CTE

Career Technical Education raising student career outlooks

 

Students enrolled in Ishpeming High School’s Geometry in Construction program are shown holding up a large ceiling joist while posing for this picture. The program requires students to apply classroom lessons to on-the-job construction projects. Here they’re shown renovating on old house near the school.

 

By Joseph Zyble
Area business and trades professionals are volunteering and collaborating to greatly improve career opportunities for high school students who may not have the access to or interest in pursuing a traditional college degree to begin a career. This group, called the CTE Committee, has established partnerships with businesses, industries and Northern Michigan University to open doors for young people who may otherwise get left behind.
CTE stands for career and technical education. It promotes and offers specialized training in fields such as health care, construction, drafting and design, automotive, welding, culinary arts, hospitality services, business management, the heating, air conditioning and refrigeration industry, and more. Training options in manufacturing and cyber security will be added in fall 2019.
The CTE Committee was the brainchild of Stu Bradley, a retired U.S. Air Force colonel and financial adviser in Marquette who was inspired after witnessing how a high school trades program made all the difference for his grandson. The young man struggled to find direction in high school and dropped out for a while, but later enrolled in a skilled trades program.
“My grandson was an unengaged high school student who did not find his place in the world until he enrolled in the high school culinary arts program at NMU,” Bradley said. “That hands-on training changed his life and he is now a full-time chef at a restaurant in White Plains, NY.
“That experience helped me to understand the importance of CTE programs, their power to show students how academics apply in the real world, and how important it is for every student to have a career plan coming out of high school.”
Unfortunately, the Marquette-Alger Educational Service Agency, which serves the two-county district, is the only one in the U.P. without a millage to support career and technical education. And five years ago, just prior to the formation of the CTE Committee, enrollments in career and technical education courses, a.k.a. skilled trades courses, were in a downward spiral across the entire state.
In late 2013, Bradley, along with Brian Sarvello, Marquette-Alger RESA CTE director, and Tony Retaskie, executive director of the Upper Peninsula Construction Council, assembled a group of people who shared their interest in improving opportunities for young people and strengthening the regional economy by providing the much-needed skilled talent that employers sought. This CTE Committee, which began with just a few people, grew to nearly 50 members representing 40 different educational, government and workforce-developmental agencies, organizations and key employers throughout the two-county region.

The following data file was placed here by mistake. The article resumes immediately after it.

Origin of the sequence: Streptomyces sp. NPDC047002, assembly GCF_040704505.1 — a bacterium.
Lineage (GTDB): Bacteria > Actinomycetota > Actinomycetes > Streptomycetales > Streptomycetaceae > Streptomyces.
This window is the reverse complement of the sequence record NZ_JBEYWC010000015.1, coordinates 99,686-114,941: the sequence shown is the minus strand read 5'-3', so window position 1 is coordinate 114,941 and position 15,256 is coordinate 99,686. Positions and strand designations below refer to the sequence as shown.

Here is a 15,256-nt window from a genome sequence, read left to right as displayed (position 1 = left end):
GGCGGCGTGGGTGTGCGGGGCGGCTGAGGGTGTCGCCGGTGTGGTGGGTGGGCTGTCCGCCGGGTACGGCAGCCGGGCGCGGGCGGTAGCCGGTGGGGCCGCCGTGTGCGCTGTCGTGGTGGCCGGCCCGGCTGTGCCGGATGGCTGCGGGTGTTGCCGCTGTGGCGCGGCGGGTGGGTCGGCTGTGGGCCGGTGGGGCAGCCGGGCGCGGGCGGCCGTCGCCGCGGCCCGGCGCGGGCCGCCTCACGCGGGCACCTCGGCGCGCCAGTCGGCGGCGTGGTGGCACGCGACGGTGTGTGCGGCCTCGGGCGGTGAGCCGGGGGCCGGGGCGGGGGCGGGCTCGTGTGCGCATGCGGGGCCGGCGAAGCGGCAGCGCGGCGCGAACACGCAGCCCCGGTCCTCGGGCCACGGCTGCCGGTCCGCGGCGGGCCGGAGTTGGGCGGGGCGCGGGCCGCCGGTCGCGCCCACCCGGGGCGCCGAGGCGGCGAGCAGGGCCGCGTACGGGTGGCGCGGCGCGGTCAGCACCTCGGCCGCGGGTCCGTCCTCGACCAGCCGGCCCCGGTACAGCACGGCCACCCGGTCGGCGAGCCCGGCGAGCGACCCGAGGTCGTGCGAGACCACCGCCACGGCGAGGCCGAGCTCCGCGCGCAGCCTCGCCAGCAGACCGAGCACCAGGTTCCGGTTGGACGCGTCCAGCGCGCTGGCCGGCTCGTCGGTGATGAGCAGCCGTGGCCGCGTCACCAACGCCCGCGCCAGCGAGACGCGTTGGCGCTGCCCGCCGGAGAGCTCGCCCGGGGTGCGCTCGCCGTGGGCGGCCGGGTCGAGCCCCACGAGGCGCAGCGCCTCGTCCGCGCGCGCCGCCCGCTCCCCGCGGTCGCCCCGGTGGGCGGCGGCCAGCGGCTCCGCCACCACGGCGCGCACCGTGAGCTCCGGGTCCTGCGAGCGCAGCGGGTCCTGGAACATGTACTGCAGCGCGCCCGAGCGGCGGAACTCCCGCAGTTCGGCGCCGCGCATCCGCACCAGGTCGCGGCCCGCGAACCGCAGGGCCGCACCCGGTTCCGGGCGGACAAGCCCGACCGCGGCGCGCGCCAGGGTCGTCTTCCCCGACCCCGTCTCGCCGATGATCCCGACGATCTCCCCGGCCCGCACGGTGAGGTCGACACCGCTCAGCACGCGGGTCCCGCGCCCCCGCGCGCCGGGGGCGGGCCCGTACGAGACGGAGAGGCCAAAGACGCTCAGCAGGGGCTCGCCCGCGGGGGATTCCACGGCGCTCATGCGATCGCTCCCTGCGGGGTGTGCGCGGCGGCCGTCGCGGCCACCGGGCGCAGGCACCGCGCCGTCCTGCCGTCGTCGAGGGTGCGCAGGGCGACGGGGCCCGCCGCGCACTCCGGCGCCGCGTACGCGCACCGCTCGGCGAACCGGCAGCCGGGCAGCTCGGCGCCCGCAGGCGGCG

Today, the committee’s accomplishments have been remarkable. Despite lacking fiscal support from a millage, school students in the Marquette-Alger district have some of the most diverse career and technical education offerings in the U.P. and some of the top such programs in the state. Enrollments in CTE programs have increased from 37 percent five years ago to over 50 percent this year.
Here are some of the major CTE accomplishments the committee helped to implement:
• Creation of the Marquette Alger Technical Middle College. This public and private cooperative effort allows high school students to receive on-the-job skilled trades training while earning college credits toward certifications and/or associate degrees. Upon successful completion of the program, students gain valuable training and experience, and earn 44 college credits at no cost to their families. Gov. Rick Snyder recognized the program in his 2015 State of the State Address and encouraged the rest of the state to follow the CTE Committee’s lead in creating early/middle college programs. They have; CTE committees and early/middle college programs have spread now so that every U.P. student has the opportunity to participate in them. Similar growth of these programs is occurring in the Lower Peninsula.